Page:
Zoom lenses are beneficial because they allow for a range of different focal lengths without the need to carry multiple prime (fixed focal length) lenses. This lets the photographer quickly zoom in and capture the shot, then zoom back for another at a wider angle. While this is a wonderful advantage to have, there are optical limitations that should be understood when using a zoom lens.
All lenses have a maximum aperture, or lens opening, used to capture light. On most zoom lenses the maximum aperture will change as you zoom. As you zoom, the optics move to focus at the new zoom setting. These zoom lenses are said to have a "variable" aperture. To achieve the widest possible aperture, you need to be at the widest possible zoom setting.
All NIKKOR lenses list the widest possible aperture on the lens barrel. Zoom lenses that have a variable aperture will show the maximum aperture range. For example, "f/3.5 - f/5.6" will be noted on the lens barrel as 1:3.5-5.6 (below left). The 3.5 and the 5.6, are referring to the maximum aperture the lens can achieve for each end of the zoom range.
Some higher-end lenses can maintain the largest aperture throughout the entire zoom range, so only one number is detailed. (f/2.8, below right).
Fixed aperture lenses utilize more sophisticated lens elements than variable aperture lenses; and are also heavier than variable aperture lenses. As such, these lenses are generally more expensive than variable aperture zooms.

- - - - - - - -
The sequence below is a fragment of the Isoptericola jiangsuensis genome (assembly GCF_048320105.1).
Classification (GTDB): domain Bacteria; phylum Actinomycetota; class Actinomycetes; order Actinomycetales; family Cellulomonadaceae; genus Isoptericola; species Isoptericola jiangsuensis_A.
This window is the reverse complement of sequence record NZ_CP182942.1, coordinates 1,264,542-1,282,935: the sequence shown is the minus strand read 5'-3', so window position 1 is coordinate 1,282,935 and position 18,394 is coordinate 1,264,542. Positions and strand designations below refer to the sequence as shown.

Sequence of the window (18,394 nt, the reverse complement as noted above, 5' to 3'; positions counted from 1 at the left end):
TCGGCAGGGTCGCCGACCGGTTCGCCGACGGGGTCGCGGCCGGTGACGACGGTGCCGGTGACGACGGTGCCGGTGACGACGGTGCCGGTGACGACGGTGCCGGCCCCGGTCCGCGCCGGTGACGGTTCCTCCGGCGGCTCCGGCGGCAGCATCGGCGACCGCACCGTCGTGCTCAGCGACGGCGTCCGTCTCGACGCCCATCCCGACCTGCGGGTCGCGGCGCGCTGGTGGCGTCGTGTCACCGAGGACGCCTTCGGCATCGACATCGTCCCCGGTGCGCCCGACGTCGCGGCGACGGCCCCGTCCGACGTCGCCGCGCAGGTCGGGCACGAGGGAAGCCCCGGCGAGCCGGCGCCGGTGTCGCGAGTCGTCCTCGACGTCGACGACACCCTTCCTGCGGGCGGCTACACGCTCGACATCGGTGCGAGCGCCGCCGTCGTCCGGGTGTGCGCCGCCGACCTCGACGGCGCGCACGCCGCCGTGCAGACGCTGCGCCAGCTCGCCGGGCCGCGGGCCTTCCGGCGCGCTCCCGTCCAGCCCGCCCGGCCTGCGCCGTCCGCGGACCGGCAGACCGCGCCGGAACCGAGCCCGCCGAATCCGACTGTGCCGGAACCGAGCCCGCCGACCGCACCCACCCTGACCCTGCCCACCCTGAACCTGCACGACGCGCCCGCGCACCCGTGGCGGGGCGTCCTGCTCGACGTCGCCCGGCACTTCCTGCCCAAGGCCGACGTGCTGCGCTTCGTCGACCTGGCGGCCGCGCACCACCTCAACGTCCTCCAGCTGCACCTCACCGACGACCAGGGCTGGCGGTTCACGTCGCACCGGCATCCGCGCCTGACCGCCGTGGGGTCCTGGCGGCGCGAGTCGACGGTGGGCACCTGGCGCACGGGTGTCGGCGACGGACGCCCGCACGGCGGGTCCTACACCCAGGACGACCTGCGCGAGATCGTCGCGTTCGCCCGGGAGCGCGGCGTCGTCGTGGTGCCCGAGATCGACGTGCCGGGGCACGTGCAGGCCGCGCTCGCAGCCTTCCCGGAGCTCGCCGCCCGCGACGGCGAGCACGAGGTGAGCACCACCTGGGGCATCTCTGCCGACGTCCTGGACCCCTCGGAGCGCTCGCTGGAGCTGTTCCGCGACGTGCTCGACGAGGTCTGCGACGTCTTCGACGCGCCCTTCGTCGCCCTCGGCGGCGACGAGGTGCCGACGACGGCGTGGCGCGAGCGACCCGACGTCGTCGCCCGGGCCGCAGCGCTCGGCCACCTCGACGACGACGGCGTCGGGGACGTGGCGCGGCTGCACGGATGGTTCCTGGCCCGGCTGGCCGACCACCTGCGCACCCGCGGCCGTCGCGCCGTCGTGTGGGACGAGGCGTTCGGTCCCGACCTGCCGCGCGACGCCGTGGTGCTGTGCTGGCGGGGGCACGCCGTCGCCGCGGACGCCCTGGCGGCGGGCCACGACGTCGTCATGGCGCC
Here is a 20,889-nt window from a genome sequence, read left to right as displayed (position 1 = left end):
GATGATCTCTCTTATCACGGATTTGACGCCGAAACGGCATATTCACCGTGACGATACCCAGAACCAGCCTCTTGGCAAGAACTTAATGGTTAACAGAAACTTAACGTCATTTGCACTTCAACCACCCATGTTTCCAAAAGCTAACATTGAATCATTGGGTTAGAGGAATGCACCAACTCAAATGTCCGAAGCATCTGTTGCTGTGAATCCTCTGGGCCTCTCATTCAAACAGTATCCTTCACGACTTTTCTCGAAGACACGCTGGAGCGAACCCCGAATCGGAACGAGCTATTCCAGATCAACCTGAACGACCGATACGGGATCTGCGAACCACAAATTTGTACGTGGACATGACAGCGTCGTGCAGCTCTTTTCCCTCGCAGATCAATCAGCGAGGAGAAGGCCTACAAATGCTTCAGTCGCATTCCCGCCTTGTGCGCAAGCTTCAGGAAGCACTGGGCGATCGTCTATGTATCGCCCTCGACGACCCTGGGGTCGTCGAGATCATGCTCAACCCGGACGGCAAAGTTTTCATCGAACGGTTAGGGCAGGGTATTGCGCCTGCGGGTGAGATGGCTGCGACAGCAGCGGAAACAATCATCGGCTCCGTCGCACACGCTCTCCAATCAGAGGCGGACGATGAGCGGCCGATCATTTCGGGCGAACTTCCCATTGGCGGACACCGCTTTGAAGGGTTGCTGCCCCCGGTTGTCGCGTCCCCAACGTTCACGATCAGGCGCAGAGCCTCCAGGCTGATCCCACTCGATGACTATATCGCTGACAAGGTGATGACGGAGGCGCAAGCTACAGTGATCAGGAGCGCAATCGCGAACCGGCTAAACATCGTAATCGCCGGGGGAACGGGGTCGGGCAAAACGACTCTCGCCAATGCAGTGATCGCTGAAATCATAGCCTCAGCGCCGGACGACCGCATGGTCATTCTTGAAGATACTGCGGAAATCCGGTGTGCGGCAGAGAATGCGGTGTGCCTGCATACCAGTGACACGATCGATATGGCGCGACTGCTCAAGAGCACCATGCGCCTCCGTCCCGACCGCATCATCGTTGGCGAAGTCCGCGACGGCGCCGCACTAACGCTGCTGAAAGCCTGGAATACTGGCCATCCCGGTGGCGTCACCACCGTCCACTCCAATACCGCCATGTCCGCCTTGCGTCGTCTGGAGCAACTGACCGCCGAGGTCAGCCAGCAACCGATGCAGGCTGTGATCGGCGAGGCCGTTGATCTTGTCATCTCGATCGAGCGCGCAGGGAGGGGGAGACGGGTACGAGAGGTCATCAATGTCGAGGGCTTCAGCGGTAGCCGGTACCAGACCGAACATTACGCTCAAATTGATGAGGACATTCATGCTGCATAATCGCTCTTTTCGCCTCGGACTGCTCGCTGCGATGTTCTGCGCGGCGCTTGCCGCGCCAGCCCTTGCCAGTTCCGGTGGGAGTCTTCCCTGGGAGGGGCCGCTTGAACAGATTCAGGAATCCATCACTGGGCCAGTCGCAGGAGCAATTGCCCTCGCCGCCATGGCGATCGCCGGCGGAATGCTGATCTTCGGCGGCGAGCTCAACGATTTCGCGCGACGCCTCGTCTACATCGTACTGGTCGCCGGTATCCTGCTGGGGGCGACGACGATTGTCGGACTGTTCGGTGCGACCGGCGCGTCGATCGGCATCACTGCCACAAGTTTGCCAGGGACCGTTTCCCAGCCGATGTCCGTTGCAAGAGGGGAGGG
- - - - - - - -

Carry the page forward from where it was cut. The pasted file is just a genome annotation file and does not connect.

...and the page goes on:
A lens with a wider maximum aperture is described as being "faster" than one with a smaller maximum aperture. At a given ISO (light sensitivity) you can achieve a correct exposure at a faster shutter speed with a wider aperture than with a smaller aperture. Basically, the shutter does not have to stay open as long to let in the same amount of light, so it's faster. Faster shutter speeds stop motion, making it possible to get sharp results when shooting fast moving objects.
Maximum aperture fixed focal length NIKKOR lenses utilize lens elements that are larger than those used in other lenses. The larger the maximum aperture, the more the background can be blurred for a pleasing effect; this effect is referred to as "bokeh" and is used by portrait, nature and sports photographers.
Also, the wider the maximum aperture, the more sophisticated the lens design, and the more expensive it will be. For example, a lens with a maximum aperture of f/2 will cost more than a lens with a maximum aperture of f/4.